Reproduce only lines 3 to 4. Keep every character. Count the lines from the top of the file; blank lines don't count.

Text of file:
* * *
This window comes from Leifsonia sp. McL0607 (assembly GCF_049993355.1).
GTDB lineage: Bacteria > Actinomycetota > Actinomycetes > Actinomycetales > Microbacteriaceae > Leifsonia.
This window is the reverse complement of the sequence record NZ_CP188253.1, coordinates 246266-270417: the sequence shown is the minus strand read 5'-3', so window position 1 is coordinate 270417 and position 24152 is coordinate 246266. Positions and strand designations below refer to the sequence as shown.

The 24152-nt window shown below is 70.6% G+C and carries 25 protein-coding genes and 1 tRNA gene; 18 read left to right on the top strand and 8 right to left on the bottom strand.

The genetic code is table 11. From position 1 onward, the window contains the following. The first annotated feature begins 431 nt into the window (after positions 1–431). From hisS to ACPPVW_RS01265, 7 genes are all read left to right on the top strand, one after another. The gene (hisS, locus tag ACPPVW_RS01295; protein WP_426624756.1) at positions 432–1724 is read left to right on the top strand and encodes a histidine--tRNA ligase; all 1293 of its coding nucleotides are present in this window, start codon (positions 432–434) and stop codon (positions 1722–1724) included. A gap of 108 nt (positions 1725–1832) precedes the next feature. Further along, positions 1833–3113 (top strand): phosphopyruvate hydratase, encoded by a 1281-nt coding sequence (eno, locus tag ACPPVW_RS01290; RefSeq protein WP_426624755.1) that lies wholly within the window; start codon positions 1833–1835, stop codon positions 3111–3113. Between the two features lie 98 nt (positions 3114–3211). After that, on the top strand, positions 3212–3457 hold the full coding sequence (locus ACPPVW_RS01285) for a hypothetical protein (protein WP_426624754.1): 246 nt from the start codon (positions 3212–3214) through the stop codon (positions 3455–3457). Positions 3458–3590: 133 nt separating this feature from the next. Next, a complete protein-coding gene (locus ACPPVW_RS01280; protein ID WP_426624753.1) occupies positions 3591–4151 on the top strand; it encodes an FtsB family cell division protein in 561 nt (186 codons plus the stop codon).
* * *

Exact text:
This window is the reverse complement of the sequence record NZ_CP188253.1, coordinates 246266-270417: the sequence shown is the minus strand read 5'-3', so window position 1 is coordinate 270417 and position 24152 is coordinate 246266. Positions and strand designations below refer to the sequence as shown.

The 24152-nt window shown below is 70.6% G+C and carries 25 protein-coding genes and 1 tRNA gene; 18 read left to right on the top strand and 8 right to left on the bottom strand.